It’s been a long road back from the disabled list, but Carlos Correa is finally ready to resume his season. The Astros activated Correa from the 10-day DL in advance of Sunday’s series finale and will equip the shortstop with a special protective pad on his thumb when he takes the field.
Correa, 22, initially jammed his left thumb after sliding headfirst into Tyler Flowers‘ shinguard back in early July. Several weeks later, he aggravated the injury on a bad swing and underwent surgery to repair a torn ligament, totaling 47 days on the disabled list as he worked back to full strength.
Prior to the injury, Correa slashed .320/.400/.566 with 20 home runs and a .966 OPS in 375 PA for the Astros, earning his first All-Star distinction and approaching career-high numbers with 4.1 fWAR. He continued to mash in back-to-back rehab assignments with Triple-A Fresno and Double-A Corpus Christi, going 7-for-24 with a double and five RBI leading up to his activation from the disabled list. There’s no guarantee that Correa will return to MVP-caliber production levels when he steps back into the majors, but the hot-hitting shortstop could help give the Astros the edge they need to make a long run in the postseason this fall.
Not all players coming in to spring training are in The Best Shapes of Their Lives. Some have put on a few pounds, such as Miguel Sano, notes Twins GM Thad Levine:
Sano has been given medical clearance to engage in all baseball workouts with his teammates, his surgically reinforced left shin now completely healed, though the Twins intend to lighten his schedule to prevent any new injuries.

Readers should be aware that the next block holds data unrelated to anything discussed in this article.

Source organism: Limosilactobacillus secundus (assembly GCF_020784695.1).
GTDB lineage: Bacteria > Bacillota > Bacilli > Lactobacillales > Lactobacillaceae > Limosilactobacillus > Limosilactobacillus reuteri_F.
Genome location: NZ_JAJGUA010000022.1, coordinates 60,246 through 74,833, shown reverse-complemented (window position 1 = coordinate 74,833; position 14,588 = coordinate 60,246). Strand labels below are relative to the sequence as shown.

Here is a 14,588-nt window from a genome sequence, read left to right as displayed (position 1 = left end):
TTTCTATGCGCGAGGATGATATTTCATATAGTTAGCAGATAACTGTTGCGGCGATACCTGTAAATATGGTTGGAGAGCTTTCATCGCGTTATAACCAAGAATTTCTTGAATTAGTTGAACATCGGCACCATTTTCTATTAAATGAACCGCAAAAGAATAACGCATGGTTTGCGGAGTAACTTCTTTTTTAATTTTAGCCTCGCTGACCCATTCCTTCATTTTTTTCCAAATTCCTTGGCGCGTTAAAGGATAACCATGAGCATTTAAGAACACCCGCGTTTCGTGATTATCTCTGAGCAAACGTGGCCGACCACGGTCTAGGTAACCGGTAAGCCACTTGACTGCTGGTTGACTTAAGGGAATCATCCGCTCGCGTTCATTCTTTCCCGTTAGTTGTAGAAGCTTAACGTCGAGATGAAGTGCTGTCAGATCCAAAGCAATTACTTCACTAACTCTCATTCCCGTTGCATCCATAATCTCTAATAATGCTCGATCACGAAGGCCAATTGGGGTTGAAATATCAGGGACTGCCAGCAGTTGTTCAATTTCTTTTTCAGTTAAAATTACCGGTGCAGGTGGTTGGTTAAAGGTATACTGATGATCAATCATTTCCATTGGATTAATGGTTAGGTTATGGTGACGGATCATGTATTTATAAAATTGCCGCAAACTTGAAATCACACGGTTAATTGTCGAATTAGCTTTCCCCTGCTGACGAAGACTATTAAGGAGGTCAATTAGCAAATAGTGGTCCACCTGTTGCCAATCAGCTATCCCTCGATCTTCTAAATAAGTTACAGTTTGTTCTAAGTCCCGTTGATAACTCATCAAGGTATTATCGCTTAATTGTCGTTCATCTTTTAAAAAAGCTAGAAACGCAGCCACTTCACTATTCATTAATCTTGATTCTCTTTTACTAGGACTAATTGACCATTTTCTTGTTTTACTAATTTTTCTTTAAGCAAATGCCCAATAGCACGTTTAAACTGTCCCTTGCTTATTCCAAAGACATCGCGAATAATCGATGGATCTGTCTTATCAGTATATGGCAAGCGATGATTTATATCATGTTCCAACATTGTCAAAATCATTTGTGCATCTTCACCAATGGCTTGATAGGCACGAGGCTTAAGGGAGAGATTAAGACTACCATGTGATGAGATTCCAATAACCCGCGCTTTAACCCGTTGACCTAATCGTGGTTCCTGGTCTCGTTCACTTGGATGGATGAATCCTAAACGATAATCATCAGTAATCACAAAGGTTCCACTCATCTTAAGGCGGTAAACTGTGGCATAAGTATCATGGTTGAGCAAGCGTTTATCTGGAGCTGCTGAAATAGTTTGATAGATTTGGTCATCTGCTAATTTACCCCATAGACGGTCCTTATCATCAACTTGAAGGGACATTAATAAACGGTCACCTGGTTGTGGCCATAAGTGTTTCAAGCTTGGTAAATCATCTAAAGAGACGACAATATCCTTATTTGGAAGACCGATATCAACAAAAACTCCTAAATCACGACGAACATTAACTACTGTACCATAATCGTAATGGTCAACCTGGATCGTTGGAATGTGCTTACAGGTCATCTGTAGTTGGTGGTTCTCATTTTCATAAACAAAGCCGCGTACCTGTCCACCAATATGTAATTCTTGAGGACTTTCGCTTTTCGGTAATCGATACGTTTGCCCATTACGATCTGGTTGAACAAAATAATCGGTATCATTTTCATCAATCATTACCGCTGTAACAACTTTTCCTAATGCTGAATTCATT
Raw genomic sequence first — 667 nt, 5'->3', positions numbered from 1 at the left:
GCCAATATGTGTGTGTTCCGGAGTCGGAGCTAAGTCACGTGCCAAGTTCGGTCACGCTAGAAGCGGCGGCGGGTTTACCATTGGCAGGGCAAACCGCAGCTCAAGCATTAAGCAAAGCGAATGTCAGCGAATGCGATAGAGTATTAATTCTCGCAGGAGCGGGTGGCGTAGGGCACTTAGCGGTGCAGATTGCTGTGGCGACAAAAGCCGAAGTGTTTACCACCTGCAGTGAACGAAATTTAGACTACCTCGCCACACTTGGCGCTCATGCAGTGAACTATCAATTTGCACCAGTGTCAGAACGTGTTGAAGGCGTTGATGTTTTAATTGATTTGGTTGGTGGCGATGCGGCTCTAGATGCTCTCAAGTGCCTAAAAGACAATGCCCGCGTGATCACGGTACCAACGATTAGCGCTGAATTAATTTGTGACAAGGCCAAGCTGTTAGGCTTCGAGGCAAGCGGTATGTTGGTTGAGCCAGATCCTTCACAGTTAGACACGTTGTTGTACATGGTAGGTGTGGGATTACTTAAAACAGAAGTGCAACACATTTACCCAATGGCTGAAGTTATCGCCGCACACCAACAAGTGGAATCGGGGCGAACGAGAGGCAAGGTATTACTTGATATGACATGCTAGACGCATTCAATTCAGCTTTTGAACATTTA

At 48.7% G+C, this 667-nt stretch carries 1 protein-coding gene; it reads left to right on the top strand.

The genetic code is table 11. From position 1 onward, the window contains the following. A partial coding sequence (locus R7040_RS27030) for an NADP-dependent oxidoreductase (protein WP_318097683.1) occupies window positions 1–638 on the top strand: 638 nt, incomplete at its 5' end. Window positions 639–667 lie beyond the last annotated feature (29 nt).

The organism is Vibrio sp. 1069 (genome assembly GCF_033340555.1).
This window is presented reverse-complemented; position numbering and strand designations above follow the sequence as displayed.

They’d like to lighten something else, too: His “generous carriage,” as General Manager Thad Levine delicately put it last week. Sano’s conditioning understandably lags, after a winter largely spent incapacitated by the surgery.
Sano’s conditioning has often been a topic of conversation among the members of the Minnesota press corps, though not always in good faith. For example, last year when Sano injured his shin by fouling a ball off of it, one member of the The Fourth Estate found a way to make a column out of blaming the freak injury on Sano’s conditioning. At least in this instance his colleague is correctly noting that the poor conditioning is a result of the injury and not the cause.
Still, it’s just another issue facing Sano this spring. He’s out of shape, coming off of an injury, and — not that he’s due any sympathy for it — he’s facing a likely suspension arising out of the allegations of sexual assault leveled against him late last year.
So this spring we’ll be seeing more of Sano, it seems. At least until that time we’ll be seeing less of him.